Death Classification: Line of Duty Death
Agency: Chicago Police Department
Served: 9 years, 9 months, 9 days
Unit of Assignment / Detail: District 8, 19th Precinct - Stock Yards
District of Incident (Present Day): 009 - Deering
Location of Occurrence: 313 West 42nd Street
Cause of Death: Gunfire - Enemy
Age at Time of Death: 36
Date of Birth: 1862
Date of Appointment: 1888
Date of Incident: 27 Feb 1898
End of Watch: 27 Feb 1898
Date of Interment: 11 May 1834
Cemetery: Mount Olivet Catholic Cemetery - Chicago, Illinois
Grave Location: Grave --, Lot 119, Block --, Section 31
Interment Disposition: Burial
Superintendent’s Honored Star Case: Panel # A-4
Gold Star Families Memorial Wall: Panel # 8
Illinois Police Officers Memorial Wall: Panel # 1, Line 28
National Law Enforcement Officers Memorial Wall: Panel # 16-W: 16
Officer Down Memorial Page: Listed
Military Service: No Military Record Found
Incident & Biographic Details
Probationary Patrolman Patrick Fenton, Star #1169, aged 36 years, was a 9 year, 9 month, 9 day veteran of the Chicago Police Department, assigned to District 8, 19th Precinct – Stock Yards.
On February 27, 1898, at 10:00 p.m., Officer Fenton and his partner, Patrolman Daniel Carey, responded to a disturbance at No. 413 West 42nd Street (present day 313 West 42nd Street). The residence was a boarding house operated by Mrs. Ellen M. Cleary.
The day prior Mrs. Cleary informed Michael Clark, a boarder, that she would be needing his room and that she would like him to pack his belongings and leave the following day. Michael Clark was a sheep butcher employed at the Stock Yards and had recently lost his job. Ever since then he had become disagreeable and Mrs. Cleary no longer wanted him to stay there. He seemed to have no objections, but when Mrs. Cleary went to remind him the next day he appeared to be having a mental episode. Mrs. Cleary left his room without pressing the issue out of fear for her safety. It wasn’t until Clark’s brother, Frank arrived to visit that she informed him of his brother’s strange behavior and that he needed to vacate the room. Frank went to see his brother who refused to open the door. Frank then went to get their oldest brother, Thomas, who had more influence with Michael. They returned and again attempted to talk to Michael. Michael opened the door and threatened to shoot his brothers if they didn’t leave. Thomas and Frank then went downstairs and discussed the situation with Mrs. Cleary. Mrs. Cleary stated that she was afraid to have Michael in the house. The two brothers promised to remedy the situation quickly and said they would bring back police to escort their brother to the asylum.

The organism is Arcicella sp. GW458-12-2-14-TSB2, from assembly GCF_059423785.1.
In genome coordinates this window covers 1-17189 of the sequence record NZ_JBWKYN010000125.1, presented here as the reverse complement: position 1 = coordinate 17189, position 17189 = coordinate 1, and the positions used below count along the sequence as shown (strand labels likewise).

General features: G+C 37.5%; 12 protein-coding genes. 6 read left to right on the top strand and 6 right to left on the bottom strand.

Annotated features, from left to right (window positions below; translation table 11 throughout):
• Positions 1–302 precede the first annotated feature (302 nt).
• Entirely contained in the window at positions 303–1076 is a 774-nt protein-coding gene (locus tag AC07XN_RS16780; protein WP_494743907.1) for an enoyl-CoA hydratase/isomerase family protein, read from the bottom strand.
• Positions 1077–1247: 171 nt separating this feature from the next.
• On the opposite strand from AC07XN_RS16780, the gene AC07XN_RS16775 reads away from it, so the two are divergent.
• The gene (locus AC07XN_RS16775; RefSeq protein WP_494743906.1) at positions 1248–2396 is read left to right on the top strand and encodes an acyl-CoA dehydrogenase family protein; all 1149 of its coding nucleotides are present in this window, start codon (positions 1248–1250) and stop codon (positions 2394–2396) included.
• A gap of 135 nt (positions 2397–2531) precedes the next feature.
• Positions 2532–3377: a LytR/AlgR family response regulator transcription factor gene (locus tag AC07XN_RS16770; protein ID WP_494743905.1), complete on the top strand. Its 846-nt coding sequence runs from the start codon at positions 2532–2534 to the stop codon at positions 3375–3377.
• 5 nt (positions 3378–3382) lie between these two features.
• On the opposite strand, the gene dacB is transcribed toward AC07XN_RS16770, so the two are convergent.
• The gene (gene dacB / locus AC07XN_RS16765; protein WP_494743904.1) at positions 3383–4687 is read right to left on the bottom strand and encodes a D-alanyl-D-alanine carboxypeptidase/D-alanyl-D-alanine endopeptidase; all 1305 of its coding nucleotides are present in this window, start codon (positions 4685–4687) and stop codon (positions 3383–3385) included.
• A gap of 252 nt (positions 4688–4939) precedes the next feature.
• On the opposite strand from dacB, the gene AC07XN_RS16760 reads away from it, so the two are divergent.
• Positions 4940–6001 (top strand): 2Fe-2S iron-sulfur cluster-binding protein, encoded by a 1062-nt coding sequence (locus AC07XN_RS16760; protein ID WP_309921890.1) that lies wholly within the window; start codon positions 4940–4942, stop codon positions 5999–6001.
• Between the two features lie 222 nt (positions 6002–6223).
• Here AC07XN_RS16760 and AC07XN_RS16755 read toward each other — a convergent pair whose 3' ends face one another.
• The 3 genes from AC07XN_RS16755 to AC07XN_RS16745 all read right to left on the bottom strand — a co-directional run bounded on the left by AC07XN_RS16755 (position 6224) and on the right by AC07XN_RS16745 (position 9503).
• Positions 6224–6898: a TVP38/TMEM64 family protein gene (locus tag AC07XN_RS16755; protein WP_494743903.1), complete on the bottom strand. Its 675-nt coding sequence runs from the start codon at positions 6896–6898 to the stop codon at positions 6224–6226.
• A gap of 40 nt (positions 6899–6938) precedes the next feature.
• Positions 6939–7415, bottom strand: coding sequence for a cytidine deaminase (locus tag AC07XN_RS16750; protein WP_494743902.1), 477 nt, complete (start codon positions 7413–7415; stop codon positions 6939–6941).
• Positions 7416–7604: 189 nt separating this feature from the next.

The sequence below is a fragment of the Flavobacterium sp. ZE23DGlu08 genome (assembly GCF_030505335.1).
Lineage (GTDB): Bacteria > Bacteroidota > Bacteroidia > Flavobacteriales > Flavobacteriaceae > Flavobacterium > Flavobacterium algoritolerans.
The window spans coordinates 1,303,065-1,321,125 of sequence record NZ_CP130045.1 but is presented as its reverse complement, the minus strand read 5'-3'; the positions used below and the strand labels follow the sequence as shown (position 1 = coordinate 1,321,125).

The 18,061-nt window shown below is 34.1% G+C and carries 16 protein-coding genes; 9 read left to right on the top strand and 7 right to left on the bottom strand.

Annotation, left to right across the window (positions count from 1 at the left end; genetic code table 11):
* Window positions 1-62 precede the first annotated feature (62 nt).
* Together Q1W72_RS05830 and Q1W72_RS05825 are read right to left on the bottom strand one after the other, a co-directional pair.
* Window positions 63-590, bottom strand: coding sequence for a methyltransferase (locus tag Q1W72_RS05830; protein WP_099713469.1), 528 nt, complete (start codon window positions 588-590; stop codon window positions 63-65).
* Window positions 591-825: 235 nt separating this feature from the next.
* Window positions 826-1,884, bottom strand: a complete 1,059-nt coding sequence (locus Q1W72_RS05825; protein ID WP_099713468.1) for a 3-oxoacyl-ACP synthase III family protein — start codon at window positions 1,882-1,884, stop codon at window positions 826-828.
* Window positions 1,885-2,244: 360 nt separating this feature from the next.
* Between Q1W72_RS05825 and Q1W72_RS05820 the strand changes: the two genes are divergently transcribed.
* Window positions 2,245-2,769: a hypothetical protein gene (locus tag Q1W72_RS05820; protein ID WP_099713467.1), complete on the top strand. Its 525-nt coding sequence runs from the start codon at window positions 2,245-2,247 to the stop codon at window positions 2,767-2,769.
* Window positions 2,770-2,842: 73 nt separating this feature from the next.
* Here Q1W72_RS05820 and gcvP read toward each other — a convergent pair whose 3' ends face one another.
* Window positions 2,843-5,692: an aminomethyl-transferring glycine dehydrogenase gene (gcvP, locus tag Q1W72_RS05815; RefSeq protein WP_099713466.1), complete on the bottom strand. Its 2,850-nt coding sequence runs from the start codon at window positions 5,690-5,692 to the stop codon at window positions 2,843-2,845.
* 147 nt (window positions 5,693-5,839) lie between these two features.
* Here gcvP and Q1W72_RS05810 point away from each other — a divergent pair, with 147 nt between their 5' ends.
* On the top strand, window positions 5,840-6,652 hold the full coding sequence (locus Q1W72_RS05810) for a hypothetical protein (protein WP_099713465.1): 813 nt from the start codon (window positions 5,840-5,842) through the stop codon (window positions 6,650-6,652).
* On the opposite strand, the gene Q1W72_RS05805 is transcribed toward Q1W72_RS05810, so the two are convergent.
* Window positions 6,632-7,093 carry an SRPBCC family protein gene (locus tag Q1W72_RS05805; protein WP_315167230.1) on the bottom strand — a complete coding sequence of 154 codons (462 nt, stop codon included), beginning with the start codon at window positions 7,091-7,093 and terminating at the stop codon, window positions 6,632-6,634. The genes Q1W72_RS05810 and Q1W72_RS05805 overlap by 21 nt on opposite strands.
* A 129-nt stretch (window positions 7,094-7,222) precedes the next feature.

Officers Carey and Fenton arrived and proceeded to Clark’s room located on the second floor. Officer Fenton headed up the stairs first with Officer Carey second and Mrs. Cleary taking up the rear. Officer Fenton banged on the door and demanded admittance. The officers received no response from Clark. The officer continued to bang on the door with negative results. It was at this time that Officer Fenton attempted to kick the door in. He stepped back and put his full weight against the door with no success. Clark had sufficiently barricaded the door to prevent entry. Officer Fenton then attempted one more time. This time the lock broke and the chair that had been used to barricade the door flew across the room into the corner. The momentum of Officer Fenton’s force sent him into the room headfirst. As Officer Fenton attempted to regain his balance, Clark fired a shot and he collapsed to the floor yelling, “Come in Dan, I’m shot!.”